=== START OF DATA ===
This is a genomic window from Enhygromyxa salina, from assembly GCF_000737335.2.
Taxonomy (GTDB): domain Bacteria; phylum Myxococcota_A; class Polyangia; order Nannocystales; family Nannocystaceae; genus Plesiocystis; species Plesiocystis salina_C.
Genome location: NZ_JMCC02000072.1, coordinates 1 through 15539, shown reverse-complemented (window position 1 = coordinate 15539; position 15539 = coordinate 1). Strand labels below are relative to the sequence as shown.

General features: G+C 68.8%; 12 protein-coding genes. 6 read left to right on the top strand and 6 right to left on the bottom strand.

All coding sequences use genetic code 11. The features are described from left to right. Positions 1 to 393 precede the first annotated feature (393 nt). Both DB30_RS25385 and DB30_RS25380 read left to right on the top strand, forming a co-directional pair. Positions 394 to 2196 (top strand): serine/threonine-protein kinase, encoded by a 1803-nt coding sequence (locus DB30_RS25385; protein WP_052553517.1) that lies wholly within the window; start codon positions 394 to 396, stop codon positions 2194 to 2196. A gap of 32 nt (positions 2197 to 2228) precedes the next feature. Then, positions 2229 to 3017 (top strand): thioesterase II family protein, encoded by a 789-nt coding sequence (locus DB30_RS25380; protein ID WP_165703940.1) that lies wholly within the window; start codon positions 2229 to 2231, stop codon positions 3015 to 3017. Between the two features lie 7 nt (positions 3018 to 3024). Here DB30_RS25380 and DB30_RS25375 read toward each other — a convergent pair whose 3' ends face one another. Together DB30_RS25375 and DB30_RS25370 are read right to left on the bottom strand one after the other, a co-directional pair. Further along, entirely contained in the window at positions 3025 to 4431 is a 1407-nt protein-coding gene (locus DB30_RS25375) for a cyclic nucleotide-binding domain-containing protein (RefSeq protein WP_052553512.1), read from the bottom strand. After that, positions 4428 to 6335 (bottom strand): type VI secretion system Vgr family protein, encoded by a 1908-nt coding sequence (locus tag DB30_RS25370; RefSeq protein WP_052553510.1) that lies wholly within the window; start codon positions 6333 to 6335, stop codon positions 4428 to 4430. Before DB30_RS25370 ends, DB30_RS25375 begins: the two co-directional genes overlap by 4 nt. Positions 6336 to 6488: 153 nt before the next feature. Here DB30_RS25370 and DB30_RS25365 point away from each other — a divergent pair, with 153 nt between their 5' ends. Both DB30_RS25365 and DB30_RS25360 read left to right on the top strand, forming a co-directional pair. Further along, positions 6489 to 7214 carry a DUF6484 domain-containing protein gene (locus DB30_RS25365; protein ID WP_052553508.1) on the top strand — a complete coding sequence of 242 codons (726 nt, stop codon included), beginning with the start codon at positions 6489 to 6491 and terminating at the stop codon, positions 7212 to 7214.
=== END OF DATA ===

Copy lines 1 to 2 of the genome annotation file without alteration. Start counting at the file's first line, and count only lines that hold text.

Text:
This is a genomic window from Enhygromyxa salina, from assembly GCF_000737335.2.
Taxonomy (GTDB): domain Bacteria; phylum Myxococcota_A; class Polyangia; order Nannocystales; family Nannocystaceae; genus Plesiocystis; species Plesiocystis salina_C.